1. Mobility Impairments: A person with a mobility impairment may be able to use fixed-route transit when the weather is mild but may require paratransit services during extreme weather conditions like rain or snow.
    2. Distance Impairments: A person with a mobility impairment may be able to use fixed-route transit when walking distances are less than 1/3 of a mile but require paratransit services for journeys that involve walking more than 1/3 of a mile.
    3. Visual Impairments: A person with a visual impairment may be able to use fixed-route transit during daylight hours but require paratransit services at night when visibility is limited.
    4. Unfamiliar Locations: A person may need paratransit services if they haven't been trained to use fixed-route transit between their starting point and destination. To support these riders, agencies offer Travel Training Programs.

Why we need conditional eligibility

Let's face it: there's always a demand for paratransit services, and the costs per trip can be high. So, collectively we've got to make sure we're stressing abilities, rather than limitations when looking to maximize existing fixed-route transit infrastructure.

The concept of conditional eligibility creates a framework for us to get there.

Here are some of the key benefits:

  • Improved Resource Allocation: By focusing paratransit services on individuals who truly need them due to specific conditions or limitations, transit agencies can optimize the use of their resources and provide a more efficient service.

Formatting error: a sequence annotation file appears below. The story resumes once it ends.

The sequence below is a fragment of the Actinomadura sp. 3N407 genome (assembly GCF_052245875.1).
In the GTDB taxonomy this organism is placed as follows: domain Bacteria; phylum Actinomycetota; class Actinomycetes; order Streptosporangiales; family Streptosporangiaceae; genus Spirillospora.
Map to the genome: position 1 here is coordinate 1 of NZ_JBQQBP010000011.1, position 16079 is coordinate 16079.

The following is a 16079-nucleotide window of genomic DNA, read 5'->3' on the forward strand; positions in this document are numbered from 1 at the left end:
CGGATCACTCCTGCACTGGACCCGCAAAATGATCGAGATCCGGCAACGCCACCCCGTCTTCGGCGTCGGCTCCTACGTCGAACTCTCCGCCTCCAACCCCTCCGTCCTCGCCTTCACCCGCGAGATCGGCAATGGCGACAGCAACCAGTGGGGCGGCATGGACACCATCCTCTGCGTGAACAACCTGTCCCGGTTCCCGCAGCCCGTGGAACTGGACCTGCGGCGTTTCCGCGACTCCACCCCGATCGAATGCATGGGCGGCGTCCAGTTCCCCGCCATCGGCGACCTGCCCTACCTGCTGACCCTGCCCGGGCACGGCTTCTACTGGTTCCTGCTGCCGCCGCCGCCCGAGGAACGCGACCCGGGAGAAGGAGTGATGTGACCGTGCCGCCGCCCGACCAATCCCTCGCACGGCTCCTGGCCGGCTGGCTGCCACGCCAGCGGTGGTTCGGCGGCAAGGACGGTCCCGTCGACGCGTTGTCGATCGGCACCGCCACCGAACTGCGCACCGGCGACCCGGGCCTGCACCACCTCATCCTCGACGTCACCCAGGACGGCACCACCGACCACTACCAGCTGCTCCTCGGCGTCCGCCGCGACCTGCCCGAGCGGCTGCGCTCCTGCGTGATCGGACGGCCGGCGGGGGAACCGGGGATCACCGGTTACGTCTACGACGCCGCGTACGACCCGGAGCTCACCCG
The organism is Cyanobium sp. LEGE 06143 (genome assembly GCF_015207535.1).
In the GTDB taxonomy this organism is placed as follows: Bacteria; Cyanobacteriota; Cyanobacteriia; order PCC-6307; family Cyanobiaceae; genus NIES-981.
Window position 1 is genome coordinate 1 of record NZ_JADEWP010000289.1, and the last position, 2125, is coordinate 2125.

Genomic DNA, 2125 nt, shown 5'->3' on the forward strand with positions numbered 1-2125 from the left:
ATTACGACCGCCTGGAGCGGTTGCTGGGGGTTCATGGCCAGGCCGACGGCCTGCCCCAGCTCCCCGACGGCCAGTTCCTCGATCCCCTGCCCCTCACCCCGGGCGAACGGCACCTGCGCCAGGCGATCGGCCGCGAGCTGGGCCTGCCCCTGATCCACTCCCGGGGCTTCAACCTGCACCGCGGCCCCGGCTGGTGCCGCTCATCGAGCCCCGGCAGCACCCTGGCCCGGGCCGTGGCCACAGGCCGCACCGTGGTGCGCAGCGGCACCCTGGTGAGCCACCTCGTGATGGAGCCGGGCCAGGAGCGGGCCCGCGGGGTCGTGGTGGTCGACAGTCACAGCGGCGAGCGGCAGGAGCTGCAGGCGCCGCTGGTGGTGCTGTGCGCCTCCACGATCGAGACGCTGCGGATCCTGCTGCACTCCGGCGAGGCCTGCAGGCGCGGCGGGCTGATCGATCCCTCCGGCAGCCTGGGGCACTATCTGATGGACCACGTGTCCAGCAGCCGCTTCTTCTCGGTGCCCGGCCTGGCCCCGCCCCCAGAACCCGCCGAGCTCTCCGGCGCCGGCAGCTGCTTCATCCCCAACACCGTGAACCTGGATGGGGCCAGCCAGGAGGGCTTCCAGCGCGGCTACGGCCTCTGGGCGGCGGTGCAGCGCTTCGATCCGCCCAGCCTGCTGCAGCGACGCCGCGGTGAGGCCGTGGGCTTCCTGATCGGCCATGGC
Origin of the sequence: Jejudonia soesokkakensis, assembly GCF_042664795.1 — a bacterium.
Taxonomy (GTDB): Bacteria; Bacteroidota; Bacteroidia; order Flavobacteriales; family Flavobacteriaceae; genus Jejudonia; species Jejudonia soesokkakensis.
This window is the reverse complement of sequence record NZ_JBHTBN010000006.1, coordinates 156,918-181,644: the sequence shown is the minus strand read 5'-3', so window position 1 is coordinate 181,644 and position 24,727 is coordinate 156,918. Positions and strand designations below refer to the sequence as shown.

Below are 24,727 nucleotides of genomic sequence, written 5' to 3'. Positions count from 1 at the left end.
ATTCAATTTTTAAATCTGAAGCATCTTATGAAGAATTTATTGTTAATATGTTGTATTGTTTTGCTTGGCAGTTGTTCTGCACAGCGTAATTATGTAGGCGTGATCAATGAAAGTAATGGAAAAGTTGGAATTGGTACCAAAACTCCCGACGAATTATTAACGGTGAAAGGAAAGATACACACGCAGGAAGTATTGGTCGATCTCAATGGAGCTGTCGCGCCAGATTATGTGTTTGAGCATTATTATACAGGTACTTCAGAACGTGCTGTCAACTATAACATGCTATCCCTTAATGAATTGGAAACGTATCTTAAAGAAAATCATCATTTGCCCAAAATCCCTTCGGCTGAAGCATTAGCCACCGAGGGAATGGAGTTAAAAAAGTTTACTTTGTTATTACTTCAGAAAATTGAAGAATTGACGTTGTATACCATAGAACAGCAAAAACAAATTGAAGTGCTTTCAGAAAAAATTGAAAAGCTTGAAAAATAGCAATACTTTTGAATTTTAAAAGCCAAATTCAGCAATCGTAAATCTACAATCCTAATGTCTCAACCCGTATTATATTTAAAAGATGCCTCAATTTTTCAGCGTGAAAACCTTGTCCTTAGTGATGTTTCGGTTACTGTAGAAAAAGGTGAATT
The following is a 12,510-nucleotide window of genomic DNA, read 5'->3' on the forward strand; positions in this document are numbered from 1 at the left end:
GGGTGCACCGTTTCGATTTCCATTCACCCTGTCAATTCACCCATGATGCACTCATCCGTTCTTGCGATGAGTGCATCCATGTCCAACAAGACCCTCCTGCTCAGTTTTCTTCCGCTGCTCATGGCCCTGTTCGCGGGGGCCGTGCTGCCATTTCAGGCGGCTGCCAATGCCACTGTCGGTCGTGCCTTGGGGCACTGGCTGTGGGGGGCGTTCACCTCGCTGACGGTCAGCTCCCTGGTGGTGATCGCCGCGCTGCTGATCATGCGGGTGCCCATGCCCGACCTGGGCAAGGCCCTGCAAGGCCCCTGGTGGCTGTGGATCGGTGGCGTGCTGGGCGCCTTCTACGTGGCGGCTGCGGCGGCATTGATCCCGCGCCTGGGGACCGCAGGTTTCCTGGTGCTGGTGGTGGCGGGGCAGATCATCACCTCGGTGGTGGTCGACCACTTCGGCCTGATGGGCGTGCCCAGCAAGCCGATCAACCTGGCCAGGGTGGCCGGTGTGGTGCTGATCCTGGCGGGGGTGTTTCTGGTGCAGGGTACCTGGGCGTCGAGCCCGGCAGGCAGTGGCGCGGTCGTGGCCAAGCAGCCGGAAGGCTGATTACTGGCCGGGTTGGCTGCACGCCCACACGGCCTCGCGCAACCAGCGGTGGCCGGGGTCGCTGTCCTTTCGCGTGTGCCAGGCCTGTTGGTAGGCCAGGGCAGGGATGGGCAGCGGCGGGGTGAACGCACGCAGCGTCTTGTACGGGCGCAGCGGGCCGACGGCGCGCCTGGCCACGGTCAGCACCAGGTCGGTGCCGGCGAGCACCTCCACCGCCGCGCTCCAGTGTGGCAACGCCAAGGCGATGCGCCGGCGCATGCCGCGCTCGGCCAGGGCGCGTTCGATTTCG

• Cost Savings: Paratransit services tend to be more expensive per trip compared to regular public transportation. To put it into perspective, the average cost for transit operators in the United States to provide a fixed route bus trip is on average $5, compared to $60 – $100 per trip for many paratransit services. By encouraging eligible riders to use regular public transit when possible through travel training, agencies can reduce overall paratransit costs and allocate funds more effectively.
  • Enhanced Service Quality: Conditional eligibility programs allow transit agencies to tailor paratransit services to meet the specific needs of eligible riders, resulting in improved service quality and customer satisfaction.
  • Greater Independence for Riders: Travel training programs empower riders with disabilities by giving them the skills and confidence to use regular public transportation, promoting greater independence and improved quality of life.